Accessibility and Facilities
We visited the farm with all four kids and this meant that we had Tube Stop Baby with us in her pram. I should warn readers that the site is on a hill, and whilst it is entirely possible to get around all of it with a pram or pushchair, it is hard going in places. I certainly felt like my arm and leg muscles were getting quite a workout as the day went on. It is also worth noting that the only working toilets on the day that we visited where down by the reception area. This meant one trek back down with Master C when he needed the loo, and also alfresco nappy changes for TSB as we quite simply couldn’t be bothered to walk all the way back down with the pram every time she had a dirty nappy!
We took a picnic with us and as the weather was so glorious it was lovely to sit and eat it in the sunshine. There were plenty of places for us to sit near the play areas and full picnic tables up near the Hilltop Adventure. We also had no problem finding rubbish bins to put our waste in afterwards. The only problem we had is that the sun was quite unrelenting and there was no shade up at the Hilltop Adventure. There were some structures that that we could imagine some shade being strung between possibly, but I’d certainly make sure you take sun hats etc if you visit on a hot day.
For those that want to buy food there there was a lovely looking cafe down by the reception area and it also looked like a kiosk by the Farmyard Adventure, although this wasn’t open when we visited.
Lee Valley Park Farms – our thoughts
We had a great family day out at Lee Valley Park Farms. It was our first time out as a family of six and we were particularly lucky that we had perfect weather for it. They all had a great day out and seemed to particular enjoy meeting the bearded dragon and guinea pigs. The play areas were also a huge hit.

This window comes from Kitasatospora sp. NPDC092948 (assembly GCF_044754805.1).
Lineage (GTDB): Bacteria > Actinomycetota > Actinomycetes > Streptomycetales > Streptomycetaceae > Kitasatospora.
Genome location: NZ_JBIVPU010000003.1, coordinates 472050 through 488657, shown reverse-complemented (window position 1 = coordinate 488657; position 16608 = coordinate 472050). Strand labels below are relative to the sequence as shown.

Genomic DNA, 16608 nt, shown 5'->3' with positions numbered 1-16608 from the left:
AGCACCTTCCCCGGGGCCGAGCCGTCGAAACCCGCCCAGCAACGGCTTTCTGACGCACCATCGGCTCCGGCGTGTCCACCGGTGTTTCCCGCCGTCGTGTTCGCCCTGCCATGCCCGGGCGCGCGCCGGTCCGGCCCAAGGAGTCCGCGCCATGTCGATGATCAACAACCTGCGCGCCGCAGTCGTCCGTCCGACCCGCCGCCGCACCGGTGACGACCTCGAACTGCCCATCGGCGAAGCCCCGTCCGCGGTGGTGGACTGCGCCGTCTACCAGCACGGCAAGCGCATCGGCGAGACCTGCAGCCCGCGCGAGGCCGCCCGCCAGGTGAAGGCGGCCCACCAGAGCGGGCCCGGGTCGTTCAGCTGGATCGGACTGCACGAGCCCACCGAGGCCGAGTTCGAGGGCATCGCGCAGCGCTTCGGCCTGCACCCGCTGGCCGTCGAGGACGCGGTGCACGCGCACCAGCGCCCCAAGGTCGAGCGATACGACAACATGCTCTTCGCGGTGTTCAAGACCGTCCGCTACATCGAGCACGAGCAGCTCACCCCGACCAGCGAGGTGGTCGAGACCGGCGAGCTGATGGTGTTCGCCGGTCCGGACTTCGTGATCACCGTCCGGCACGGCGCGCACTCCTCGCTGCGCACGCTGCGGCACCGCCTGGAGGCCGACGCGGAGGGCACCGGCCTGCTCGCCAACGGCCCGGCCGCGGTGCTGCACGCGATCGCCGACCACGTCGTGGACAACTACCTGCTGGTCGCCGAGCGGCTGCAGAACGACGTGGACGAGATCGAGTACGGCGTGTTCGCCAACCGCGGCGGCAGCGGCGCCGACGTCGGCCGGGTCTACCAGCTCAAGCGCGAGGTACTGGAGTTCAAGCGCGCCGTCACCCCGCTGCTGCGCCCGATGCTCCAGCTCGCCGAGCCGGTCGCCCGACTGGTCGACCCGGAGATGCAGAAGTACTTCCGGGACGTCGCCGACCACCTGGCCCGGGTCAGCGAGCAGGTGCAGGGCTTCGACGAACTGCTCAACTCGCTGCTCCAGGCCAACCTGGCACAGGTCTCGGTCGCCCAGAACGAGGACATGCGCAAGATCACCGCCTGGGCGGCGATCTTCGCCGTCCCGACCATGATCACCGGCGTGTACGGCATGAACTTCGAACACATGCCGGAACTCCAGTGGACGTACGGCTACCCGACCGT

For me one of the nicest things was just sitting in the sunshine as they played and looking around me. When you’re at the farm it’s hard to remember that you’re really not all that far from London and the busy M25. At moments it almost felt like I was looking round at the Yorkshire Dales instead!
Lee Valley Park Farms – what you need to know
Lee Valley Park Farms are located in Waltham Abbey, Essex, not far from Junction 25 of the M25 (the A10 junction). There is free onsite parking. And, if you’re inspired by my recent post on geocaching, there’s a lovely little geocache not far from the car park that is very kid friendly.
The full address is: Lee Valley Park Farms, Stubbins Hall Lane, Waltham Abbey, Essex, EN9 2EF. This postcode is the best one to use in a SatNav.
The farm is open 10am to 5pm every day from 16 February – 3 November 2019.
There are peak and off peak entry fees for the farm, with everyone over the age of 2 costing the same. £10 at peak times and £6 at non-peak. Grandparents receive a 20% discount on Wednesdays.
More details can be found on their website.
Disclaimer: We were invited to visit Lee Valley Park Farms as guests for the purposes of this review. All opinions remain my own.